We also found that among clients who visit branches regularly, the probability of opening an account after completing the goal-setting activity was 14 percentage points higher compared to branches without a goal-setting activity offered.

Why were our simple, light-touch designs so effective?

Familiarity. By highlighting the similarities between the savings account and informal savings groups in the messaging for our redesigned account-opening process, we aimed to make CAME’s product feel more familiar to clients. Most clients have participated in a savings group before, and therefore have a preconceived idea, or mental model, of how savings should work based on their experience with such groups.

Simplicity. The simplicity of the CAME savings product itself meant that it could be explained in a straightforward way during the account opening process, without confusing or potentially intimidating clients with complicated account features and technical language.

Trust. CAME branch staff have built a good relationship with their clients over time. To build on this existing trust, we trained savings promoters, hired to tell clients about the benefits of savings when they visited a branch to make a loan payment, to approach clients using a familiar tone and avoiding using technical language to inspire confidence and remove the potential for alienation.

A clear value proposition. After identifying clients’ savings needs through a goal-setting activity, CAME staff presented the product as a tool to help them achieve those goals. They also highlighted that this product is a safer channel for their savings—not only because of the more secure storage, but that their money was harder to access than at home and therefore better protected from being spent. Many clients shared that this feature is one they valued the most with CAME savings accounts, including a provision that they are only able to withdraw money after a certain number of months had passed from deposit (a number which they chose themselves when they opened the account).

After our pilot, we interviewed clients, including Virginia, to better understand why they decided to open and use a CAME savings account. Virginia told us that after she learned from her CAME loan officer about a new savings product and its benefits, she didn’t hesitate to approach the savings promoter to open a savings account. She carries her savings pouch with her at all times, in order to store any extra coins she accumulates throughout the course of the month and then easily deposit them during her next visit to the branch without having to remember to collect them beforehand.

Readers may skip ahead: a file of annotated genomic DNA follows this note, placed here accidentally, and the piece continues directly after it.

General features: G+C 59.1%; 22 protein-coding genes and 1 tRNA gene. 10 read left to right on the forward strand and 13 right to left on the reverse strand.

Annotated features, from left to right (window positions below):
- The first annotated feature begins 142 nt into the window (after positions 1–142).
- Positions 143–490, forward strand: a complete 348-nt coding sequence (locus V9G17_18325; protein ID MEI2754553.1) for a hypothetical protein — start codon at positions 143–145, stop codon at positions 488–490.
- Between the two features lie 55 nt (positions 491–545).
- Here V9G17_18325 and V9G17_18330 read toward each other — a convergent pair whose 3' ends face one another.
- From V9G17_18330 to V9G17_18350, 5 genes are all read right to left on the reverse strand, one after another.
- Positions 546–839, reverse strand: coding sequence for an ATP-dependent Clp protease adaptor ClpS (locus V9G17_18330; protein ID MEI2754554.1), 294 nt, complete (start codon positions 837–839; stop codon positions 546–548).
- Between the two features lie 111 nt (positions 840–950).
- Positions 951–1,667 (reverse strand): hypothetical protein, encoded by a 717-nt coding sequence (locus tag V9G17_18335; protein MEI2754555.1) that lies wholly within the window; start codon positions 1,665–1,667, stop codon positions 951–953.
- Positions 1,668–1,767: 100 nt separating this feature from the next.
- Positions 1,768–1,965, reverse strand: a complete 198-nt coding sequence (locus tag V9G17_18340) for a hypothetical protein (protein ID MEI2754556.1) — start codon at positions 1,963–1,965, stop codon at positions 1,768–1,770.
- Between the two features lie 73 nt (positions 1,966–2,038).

Now, Virginia has nearly met her savings goal, thanks to the text messages she receives twice a week to remind her to set aside funds and deposit them at her CAME branch. She also shared that she intends to renew her initial account commitment ‘contract’ once it expires, since her aim is to make her savings grow.

The results from our work with CAME correct two common misconceptions: first, that people living on lower incomes don’t have an intention to save in the first place, and second that those who do want to save don’t have enough money to do so. Rather, these results show that intentionally designing services specifically to meet the real-life needs of people with lower incomes can support their financial health and bring traditionally underbanked people into the formal financial system to their benefit.

Taking a real-world lens to product design using behavioral insights to useful financial products, such as CAME’s savings account, can help more people actively save toward their goals—and reduce hardship and negative outcomes when unexpected expenses arise.